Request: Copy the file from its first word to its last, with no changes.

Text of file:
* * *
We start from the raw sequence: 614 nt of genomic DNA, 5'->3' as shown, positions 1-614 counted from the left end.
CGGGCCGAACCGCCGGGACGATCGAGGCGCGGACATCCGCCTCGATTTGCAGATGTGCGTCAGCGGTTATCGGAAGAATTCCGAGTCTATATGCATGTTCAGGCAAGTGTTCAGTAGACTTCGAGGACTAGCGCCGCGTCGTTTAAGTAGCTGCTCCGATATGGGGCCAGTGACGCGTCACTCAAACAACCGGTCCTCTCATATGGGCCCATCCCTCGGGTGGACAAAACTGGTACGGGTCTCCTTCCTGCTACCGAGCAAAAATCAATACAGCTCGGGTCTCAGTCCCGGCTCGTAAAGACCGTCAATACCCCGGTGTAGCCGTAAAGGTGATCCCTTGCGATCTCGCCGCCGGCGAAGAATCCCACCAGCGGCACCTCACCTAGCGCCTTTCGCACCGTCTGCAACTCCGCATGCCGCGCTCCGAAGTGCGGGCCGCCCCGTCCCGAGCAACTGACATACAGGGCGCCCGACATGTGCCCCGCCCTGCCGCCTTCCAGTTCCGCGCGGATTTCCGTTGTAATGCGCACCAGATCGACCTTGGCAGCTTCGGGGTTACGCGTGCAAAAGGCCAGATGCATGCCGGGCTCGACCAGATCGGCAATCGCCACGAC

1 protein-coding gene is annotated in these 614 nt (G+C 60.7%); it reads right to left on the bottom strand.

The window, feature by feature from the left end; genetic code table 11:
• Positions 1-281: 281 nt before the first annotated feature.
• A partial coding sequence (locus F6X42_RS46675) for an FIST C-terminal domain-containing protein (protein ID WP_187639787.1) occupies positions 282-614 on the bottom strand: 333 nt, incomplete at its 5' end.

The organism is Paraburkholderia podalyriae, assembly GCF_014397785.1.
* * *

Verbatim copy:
We start from the raw sequence: 614 nt of genomic DNA, 5'->3' as shown, positions 1-614 counted from the left end.
CGGGCCGAACCGCCGGGACGATCGAGGCGCGGACATCCGCCTCGATTTGCAGATGTGCGTCAGCGGTTATCGGAAGAATTCCGAGTCTATATGCATGTTCAGGCAAGTGTTCAGTAGACTTCGAGGACTAGCGCCGCGTCGTTTAAGTAGCTGCTCCGATATGGGGCCAGTGACGCGTCACTCAAACAACCGGTCCTCTCATATGGGCCCATCCCTCGGGTGGACAAAACTGGTACGGGTCTCCTTCCTGCTACCGAGCAAAAATCAATACAGCTCGGGTCTCAGTCCCGGCTCGTAAAGACCGTCAATACCCCGGTGTAGCCGTAAAGGTGATCCCTTGCGATCTCGCCGCCGGCGAAGAATCCCACCAGCGGCACCTCACCTAGCGCCTTTCGCACCGTCTGCAACTCCGCATGCCGCGCTCCGAAGTGCGGGCCGCCCCGTCCCGAGCAACTGACATACAGGGCGCCCGACATGTGCCCCGCCCTGCCGCCTTCCAGTTCCGCGCGGATTTCCGTTGTAATGCGCACCAGATCGACCTTGGCAGCTTCGGGGTTACGCGTGCAAAAGGCCAGATGCATGCCGGGCTCGACCAGATCGGCAATCGCCACGAC

1 protein-coding gene is annotated in these 614 nt (G+C 60.7%); it reads right to left on the bottom strand.

The window, feature by feature from the left end; genetic code table 11:
• Positions 1-281: 281 nt before the first annotated feature.
• A partial coding sequence (locus F6X42_RS46675) for an FIST C-terminal domain-containing protein (protein ID WP_187639787.1) occupies positions 282-614 on the bottom strand: 333 nt, incomplete at its 5' end.

The organism is Paraburkholderia podalyriae, assembly GCF_014397785.1.